As you might have guessed from the answer to the previous question, teams trying to complete a sweep generally win at a bit over a 50% rate (across all scenarios). This table breaks down how often a team that is trying to complete a sweep wins the final game, based on a combination of series length and the other attributes you asked about.

Frequency Of Completing A Sweep, Based On Series Length & Other Factors (2007 to mid-June 2012)

Series LengthAll scenariosHomeAwayFavoriteUnderdog
2 Games51.2%56.5%46.2%54.5%46.5%
3 Games50.9%55.8%44.2%57.6%40.4%
4 Games55.3%56.2%53.6%59.0%48.4%

This shows, for example, that road teams trying to complete a 3-game sweep only managed to win the third game 44.2% of the time. Or that Vegas favorites trying to complete a 4-game sweep did so 59% of the time. Keep in mind that the bin sizes here range anywhere from about 50 games to a few hundred, so these values are not going to be very precise — over the long run, some of these will probably change.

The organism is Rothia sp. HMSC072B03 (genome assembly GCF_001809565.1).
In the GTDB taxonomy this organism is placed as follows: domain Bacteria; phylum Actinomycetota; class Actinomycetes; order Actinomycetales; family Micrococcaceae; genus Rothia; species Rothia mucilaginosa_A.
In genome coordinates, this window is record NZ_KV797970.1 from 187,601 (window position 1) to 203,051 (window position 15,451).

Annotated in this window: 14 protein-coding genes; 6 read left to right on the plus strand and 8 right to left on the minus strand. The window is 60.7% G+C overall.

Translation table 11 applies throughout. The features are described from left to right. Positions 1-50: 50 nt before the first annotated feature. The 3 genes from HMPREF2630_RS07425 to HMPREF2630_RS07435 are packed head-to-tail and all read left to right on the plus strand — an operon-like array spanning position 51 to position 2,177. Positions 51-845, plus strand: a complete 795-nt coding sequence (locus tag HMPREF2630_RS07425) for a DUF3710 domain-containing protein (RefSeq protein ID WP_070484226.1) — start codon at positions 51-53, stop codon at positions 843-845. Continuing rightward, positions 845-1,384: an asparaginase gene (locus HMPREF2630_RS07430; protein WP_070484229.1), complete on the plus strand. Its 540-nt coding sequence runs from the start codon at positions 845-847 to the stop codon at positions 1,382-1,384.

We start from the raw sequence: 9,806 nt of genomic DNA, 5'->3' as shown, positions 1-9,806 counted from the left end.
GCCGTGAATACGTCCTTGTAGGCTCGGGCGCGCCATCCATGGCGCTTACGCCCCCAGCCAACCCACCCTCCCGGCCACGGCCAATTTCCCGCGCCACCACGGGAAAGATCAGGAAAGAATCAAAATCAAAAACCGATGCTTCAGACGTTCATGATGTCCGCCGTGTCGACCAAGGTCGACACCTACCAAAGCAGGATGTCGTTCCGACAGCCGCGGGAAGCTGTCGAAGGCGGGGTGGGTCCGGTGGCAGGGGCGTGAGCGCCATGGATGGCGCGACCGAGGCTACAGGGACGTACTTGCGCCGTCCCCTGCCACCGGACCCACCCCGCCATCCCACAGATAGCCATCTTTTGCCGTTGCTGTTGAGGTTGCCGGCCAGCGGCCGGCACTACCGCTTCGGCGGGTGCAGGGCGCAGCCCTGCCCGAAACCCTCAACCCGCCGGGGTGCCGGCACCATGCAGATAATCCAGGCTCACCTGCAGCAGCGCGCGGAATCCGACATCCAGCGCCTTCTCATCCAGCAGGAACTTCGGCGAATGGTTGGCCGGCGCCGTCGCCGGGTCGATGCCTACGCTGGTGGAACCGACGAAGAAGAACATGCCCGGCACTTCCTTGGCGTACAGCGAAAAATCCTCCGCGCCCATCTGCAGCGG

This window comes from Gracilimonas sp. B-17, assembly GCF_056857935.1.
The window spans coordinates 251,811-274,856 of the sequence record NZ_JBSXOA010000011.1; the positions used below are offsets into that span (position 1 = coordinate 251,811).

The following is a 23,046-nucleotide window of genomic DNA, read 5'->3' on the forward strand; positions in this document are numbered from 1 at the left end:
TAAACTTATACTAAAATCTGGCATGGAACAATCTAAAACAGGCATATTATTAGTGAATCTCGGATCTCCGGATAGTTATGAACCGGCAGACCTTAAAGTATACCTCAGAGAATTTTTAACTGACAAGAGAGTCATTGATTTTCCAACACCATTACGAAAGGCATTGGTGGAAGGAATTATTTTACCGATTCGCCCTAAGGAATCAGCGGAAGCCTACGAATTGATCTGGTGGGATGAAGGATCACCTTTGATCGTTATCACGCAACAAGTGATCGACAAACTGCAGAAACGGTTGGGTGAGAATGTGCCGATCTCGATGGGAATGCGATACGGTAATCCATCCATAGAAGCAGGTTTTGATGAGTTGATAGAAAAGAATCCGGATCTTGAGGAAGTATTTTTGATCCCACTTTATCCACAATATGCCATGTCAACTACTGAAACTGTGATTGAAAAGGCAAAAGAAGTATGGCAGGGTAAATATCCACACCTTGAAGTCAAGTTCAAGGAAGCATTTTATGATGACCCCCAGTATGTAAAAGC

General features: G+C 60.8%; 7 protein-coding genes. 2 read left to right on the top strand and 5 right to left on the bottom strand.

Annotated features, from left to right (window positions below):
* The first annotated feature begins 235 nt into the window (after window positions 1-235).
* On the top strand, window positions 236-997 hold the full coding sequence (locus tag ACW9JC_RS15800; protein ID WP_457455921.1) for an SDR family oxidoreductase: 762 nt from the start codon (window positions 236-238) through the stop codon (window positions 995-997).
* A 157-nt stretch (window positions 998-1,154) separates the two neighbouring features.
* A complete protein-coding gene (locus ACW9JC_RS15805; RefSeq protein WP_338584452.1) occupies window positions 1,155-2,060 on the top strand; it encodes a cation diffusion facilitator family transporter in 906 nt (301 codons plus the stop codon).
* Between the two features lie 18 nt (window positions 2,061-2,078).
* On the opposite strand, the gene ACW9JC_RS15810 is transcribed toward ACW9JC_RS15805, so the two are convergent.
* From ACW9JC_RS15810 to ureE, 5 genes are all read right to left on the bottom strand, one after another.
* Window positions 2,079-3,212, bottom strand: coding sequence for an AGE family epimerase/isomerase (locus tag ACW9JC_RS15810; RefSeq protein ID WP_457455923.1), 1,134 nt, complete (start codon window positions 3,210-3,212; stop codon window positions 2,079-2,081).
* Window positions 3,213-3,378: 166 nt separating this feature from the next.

How often does the home team win at least one game in a 2 or 3 game series, or one of the first 3 in a 4 game series?  Also how about at least 2 games or more in 2,3,or 4 game home series? –Brian M.

From 2007 through early June 2012, the home team won at least 1 game of a 2 game series 76.4% of the time (compared to the 75% you would expect if every game was a coin flip). The home team won at least 1 game of a 3 game series 90.4% of the time (compared to 87.5% in a coin flip league). The home team won at least 1 of the first 3 games of a 4 game series 89.6% of the time (again compared to a random value of 87.5%). And the home team won at least 1 game of a 4 game series 94.6% of the time (compared to 93.8% in a totally random world). The same values for away teams were 72.8% (win at least 1 of 2 games), 83.0% (win at least 1 of 3 games), 82.8% (win 1 of first 3 in a 4 game series), and 90.0% (win at least 1 of 4 games).